Let’s help shape the things to come for Glasgow city centre

April 29, 2015

Last year, Creative Clyde supported the OPEN Glasgow hackathon series which covered four main themes to encourage and support ideas to improve the city. Here, Stuart Patrick, Chief Executive of Glasgow Chamber of Commerce and Chairman of Glasgow City of Science, looks at how technology could shape the future of Glasgow’s city centre.


We take the economic health of our city centre very seriously. It has the largest concentration of business and jobs in Scotland and is Glasgow’s front room to the visiting world – something which was patently obvious during the Commonwealth Games.

Late last year Glasgow Chamber held a two day event that we named Tomorrow’s City Centre (TCC), to dig deep into the technology trends that are shaping the future of the hearts of cities. We wanted to understand how digital technology is changing shopping behaviour, influencing how we entertain ourselves and shifting expectations of the office working place.

Previously we’ve supported the City Council in the publication of a detailed City Centre Strategy and the creation of a City Centre Strategy Board, to make sure the City Centre grows as Glasgow’s primary location for wealth creation and jobs.

You can add to that the city’s success in attracting the Future Cities Demonstrator project, the Chamber’s creation of both the City Centre Retail Association and the Sauchiehall Street Business Improvement District, and the City Council’s achievement in securing a £1.13b City Deal. All of these developments are playing a part in the city centre’s future.

At the TCC event we brought together thinkers from both the American and UK arms of the Urban Land Institute, the Government-backed and London-based Future Cities Catapult, the University of Glasgow and the University of Strathclyde, IBM, BT, John Lewis and a host of business people in Glasgow’s retail, leisure and property worlds for whom the city centre is a critical part of their performance.

In the aftermath of the event, we decided to commission a White Paper in partnership with the Urban Land Institute, summing up the issues raised, which was published in February this year.

The main theme is the impact of technology on consumer behaviours and on investment in the fabric of a city centre. The growth of online shopping is by far the most familiar strand of the discussion, but there are many more, including smart sensor-based infrastructure for managing traffic, lighting or goods delivery and wireless networks which affect how people choose to work.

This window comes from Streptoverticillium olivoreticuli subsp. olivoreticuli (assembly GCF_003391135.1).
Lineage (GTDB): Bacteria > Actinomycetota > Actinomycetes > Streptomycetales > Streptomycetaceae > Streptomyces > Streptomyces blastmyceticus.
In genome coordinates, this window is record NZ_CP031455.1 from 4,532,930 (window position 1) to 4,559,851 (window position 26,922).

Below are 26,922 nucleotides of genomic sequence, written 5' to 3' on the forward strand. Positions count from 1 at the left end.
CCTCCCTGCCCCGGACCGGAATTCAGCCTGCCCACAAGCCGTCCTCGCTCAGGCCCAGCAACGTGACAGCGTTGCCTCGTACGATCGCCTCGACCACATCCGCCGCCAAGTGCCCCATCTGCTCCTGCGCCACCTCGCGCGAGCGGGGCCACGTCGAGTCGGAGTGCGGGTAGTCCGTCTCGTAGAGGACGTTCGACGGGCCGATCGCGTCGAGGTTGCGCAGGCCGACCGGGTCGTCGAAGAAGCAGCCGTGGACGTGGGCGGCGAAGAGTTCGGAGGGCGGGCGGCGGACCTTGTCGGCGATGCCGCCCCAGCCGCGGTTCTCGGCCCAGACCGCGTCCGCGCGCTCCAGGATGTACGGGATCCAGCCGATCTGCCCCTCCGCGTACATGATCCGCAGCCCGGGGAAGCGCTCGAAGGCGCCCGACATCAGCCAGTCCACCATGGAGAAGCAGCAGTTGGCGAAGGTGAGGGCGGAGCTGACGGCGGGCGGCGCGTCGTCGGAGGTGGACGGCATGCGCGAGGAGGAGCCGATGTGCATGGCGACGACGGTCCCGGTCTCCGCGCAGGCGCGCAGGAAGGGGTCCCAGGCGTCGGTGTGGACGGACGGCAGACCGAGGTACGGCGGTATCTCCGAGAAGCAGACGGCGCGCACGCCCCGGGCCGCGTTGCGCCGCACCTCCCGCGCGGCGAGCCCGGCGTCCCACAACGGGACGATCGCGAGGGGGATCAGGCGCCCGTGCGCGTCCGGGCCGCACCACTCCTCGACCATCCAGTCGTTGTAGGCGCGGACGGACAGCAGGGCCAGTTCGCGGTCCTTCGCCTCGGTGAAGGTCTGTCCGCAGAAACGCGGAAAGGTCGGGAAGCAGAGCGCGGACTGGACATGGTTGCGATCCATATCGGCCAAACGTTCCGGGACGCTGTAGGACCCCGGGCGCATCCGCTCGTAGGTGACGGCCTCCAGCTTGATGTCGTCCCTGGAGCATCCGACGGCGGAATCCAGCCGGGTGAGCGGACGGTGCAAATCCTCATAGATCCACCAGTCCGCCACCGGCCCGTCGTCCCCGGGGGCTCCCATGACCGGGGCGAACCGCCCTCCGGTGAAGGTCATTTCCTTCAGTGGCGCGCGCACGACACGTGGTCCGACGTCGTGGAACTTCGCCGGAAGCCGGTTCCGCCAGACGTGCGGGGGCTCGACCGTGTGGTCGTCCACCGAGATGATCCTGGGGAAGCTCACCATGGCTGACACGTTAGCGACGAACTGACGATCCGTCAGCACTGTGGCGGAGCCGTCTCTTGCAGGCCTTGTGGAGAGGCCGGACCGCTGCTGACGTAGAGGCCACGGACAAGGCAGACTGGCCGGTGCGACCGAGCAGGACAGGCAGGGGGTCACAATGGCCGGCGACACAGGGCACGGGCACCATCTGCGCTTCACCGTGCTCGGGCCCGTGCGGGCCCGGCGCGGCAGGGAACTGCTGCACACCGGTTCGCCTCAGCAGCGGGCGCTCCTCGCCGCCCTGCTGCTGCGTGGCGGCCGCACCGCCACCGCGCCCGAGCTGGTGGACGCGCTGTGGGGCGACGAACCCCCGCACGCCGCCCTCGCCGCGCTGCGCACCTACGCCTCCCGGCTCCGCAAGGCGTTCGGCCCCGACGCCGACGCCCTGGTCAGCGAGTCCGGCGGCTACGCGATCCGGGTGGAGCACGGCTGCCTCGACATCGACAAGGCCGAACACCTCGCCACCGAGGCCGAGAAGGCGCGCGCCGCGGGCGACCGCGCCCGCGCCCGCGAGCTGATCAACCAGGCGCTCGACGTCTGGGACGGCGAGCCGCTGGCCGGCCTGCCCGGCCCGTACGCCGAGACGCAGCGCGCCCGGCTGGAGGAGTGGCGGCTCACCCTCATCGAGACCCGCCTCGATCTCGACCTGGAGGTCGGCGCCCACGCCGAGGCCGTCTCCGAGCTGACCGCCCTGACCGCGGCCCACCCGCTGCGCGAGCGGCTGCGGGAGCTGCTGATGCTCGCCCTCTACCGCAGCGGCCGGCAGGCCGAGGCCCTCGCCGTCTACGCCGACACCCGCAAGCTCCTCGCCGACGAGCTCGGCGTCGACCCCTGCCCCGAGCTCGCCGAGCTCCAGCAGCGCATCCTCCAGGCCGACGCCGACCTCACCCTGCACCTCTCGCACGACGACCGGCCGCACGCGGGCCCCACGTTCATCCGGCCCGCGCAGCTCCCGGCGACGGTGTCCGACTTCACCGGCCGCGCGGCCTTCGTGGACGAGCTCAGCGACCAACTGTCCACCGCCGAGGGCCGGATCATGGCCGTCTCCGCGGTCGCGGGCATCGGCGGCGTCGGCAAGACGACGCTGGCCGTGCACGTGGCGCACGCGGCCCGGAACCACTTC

We start from the premise that our city centre is economically important. Cities have regained their wealth-creating momentum because they bring people together at scale to innovate, create and exchange.  The city centre is the pinnacle of the city effect.  Glasgow’s city centre houses over 150,000 jobs, educates some 40,000 students, entertains 70,000 people on a weekend evening and houses the second-largest retail industry in the UK. Investment pipelines are strong, and last year the City Council published an ambitious plan for its development with the City Deal playing a role in funding future plans.

Our report acknowledges that Glasgow’s City Centre starts from a strong position, so its aim is to understand what might come next by asking those in business and academic life what they are already beginning to see emerge and what they suggest we should do to react.

We’ve seen some massive shifts in the demand for quality office space which has spurred on the International Financial Services District. But the downside has been the rise of vacant space in the upper floors of so many of our impressive Victorian buildings in the old Central Business District.

Can we learn from other cities in bringing space back into use for more living space – we have less than a quarter of the number of people living in Glasgow city centre than Manchester? Can we use space more flexibly and creatively to help smaller business with artisan products or community based social enterprises get established in and around the city centre?

The answer from cities like Melbourne and Newcastle in Australia seems to be yes. Dan Hill from the Future Cities Catapult was especially helpful in setting out some projects that could do that.

There are still some basics to be delivered, not least ensuring that every small business has ready access to broadband – but it’s worthwhile keeping an eye on the future.

What do you think the future holds for Glasgow’s city centre? Have you read the White Paper?  Let us know your thoughts in the comments below.

Stuart Patrick is Chief Executive of Glasgow Chamber of Commerce committed to delivering a strong business influence on the development of a growing prosperous city. Stuart joined the Chamber in 2009 and was also appointed as Chairman of Glasgow City of Science earlier this year.